Describe fading in mobile environment in detail.Ripunjay Tiwari
Ans. Multipath waves in the radio channel combine at the receiver to give a resultant signal that can vary widely in amplitude and phase over a short period of time or over a small travel distance. This short- term rapid fluctuation of signal strength is superimposed on the local mean slow varying field due to log normal large scale power loss as shown in fig. 1.16.
Mobile radio systems cause time dispersion in the pulse due to their multipath nature. In addition, systems mobility modulates the carrier frequency due to random Doppler shift.
In such system, the signal received by the mobile at any point in space may consist of a large number of plane waves having randomly distributed amplitudes, phases and angles of arrival. These multipath fields combine vectorially to cause the signal strength to fluctuate with time due to the dynamic nature of the surroundings and mobile radios.
The mechanism of fading normally broken down into two different categories based on the position of the receiver relative to the transmitter. Fig. 1.17. Shown the differentiate between the small and large scale fading effects and the reasons for these effects.
(i) Large-scale Fading – It is due to the following reasons –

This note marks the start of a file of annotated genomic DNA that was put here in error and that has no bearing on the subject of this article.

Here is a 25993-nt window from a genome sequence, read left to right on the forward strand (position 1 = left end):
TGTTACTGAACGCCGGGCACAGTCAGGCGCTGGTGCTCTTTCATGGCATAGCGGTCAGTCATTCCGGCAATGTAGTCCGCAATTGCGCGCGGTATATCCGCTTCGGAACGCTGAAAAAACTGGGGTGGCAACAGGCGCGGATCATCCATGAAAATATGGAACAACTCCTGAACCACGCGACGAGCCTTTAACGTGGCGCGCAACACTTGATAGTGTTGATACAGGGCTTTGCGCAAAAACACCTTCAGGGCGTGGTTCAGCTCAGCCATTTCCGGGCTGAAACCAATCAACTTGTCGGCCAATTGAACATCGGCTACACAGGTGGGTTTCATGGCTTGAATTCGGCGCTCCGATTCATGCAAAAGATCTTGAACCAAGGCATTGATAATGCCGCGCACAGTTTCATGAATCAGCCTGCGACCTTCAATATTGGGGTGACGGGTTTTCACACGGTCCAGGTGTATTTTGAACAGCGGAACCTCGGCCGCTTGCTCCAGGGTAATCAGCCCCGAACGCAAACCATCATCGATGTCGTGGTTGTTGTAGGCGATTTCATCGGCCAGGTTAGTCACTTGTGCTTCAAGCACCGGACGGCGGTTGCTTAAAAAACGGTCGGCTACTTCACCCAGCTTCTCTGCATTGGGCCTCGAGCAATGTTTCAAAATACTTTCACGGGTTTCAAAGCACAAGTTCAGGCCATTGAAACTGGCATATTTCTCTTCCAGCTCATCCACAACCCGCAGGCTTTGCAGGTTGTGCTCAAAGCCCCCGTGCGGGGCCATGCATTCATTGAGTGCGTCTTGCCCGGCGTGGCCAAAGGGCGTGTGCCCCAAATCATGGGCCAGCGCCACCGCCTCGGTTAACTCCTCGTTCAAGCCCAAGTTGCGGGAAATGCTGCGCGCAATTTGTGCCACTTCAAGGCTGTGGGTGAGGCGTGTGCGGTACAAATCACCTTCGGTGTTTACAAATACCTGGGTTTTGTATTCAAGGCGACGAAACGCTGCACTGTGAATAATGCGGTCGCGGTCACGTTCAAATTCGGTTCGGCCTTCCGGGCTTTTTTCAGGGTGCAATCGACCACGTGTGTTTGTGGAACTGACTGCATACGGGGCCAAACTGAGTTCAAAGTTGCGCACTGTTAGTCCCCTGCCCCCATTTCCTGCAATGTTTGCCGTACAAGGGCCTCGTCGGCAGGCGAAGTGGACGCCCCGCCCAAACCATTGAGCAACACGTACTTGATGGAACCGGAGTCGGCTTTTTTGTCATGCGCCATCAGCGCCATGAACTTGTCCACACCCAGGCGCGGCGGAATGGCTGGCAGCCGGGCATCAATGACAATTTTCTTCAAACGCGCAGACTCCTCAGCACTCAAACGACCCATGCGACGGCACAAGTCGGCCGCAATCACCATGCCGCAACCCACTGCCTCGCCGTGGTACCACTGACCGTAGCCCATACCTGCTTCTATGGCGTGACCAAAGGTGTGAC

- Attenuation in Free Space – Power degrades with 1/d2.
- Shadows – Signals are blocked by obstructing structures.
The large-scale fading essentially represents the average attenuation of a wireless signal as it travel a long distance (several hundred wavelengths or more). Degradation due to the blockage by large objects is sometimes referred to as shadowing, because the fade area is very large and tends to blanked the area surrounding the antenna. An ideal signal travelling through free space would experience a path loss proportional to the distance squared. In the real world, a signal’s energy is absorbed and reflected by the atmosphere, the curvature of the earth and obstacles. The obstacle can be natural or human made.
(ii) Small-scale fading- it is due to the following reasons -
- Random frequency modulation due to varying Doppler shifts on different multipath signals.
- Time dispersion caused by multipath propagation delays due to nearby objects.
- Even when the mobile is stationary, the received signals may fade due to movement of surrounding object (see fig. 1.18.)